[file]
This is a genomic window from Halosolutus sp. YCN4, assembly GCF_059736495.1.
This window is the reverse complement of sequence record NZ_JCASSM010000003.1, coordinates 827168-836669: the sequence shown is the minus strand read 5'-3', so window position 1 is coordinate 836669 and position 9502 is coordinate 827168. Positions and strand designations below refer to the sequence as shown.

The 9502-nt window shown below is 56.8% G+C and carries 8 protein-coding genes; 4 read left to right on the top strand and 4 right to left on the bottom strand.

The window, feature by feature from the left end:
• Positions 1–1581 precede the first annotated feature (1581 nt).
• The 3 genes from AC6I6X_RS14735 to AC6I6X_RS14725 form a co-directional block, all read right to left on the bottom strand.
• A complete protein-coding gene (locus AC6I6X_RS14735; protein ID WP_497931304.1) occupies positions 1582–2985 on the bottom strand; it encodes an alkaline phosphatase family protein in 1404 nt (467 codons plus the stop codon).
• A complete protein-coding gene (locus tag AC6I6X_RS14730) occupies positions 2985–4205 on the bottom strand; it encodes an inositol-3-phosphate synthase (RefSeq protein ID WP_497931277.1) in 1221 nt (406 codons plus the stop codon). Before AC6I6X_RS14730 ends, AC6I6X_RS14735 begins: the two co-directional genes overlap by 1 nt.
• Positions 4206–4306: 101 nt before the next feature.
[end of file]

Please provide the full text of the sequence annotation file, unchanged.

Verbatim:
This is a genomic window from Halosolutus sp. YCN4, assembly GCF_059736495.1.
This window is the reverse complement of sequence record NZ_JCASSM010000003.1, coordinates 827168-836669: the sequence shown is the minus strand read 5'-3', so window position 1 is coordinate 836669 and position 9502 is coordinate 827168. Positions and strand designations below refer to the sequence as shown.

The 9502-nt window shown below is 56.8% G+C and carries 8 protein-coding genes; 4 read left to right on the top strand and 4 right to left on the bottom strand.

The window, feature by feature from the left end:
• Positions 1–1581 precede the first annotated feature (1581 nt).
• The 3 genes from AC6I6X_RS14735 to AC6I6X_RS14725 form a co-directional block, all read right to left on the bottom strand.
• A complete protein-coding gene (locus AC6I6X_RS14735; protein ID WP_497931304.1) occupies positions 1582–2985 on the bottom strand; it encodes an alkaline phosphatase family protein in 1404 nt (467 codons plus the stop codon).
• A complete protein-coding gene (locus tag AC6I6X_RS14730) occupies positions 2985–4205 on the bottom strand; it encodes an inositol-3-phosphate synthase (RefSeq protein ID WP_497931277.1) in 1221 nt (406 codons plus the stop codon). Before AC6I6X_RS14730 ends, AC6I6X_RS14735 begins: the two co-directional genes overlap by 1 nt.
• Positions 4206–4306: 101 nt before the next feature.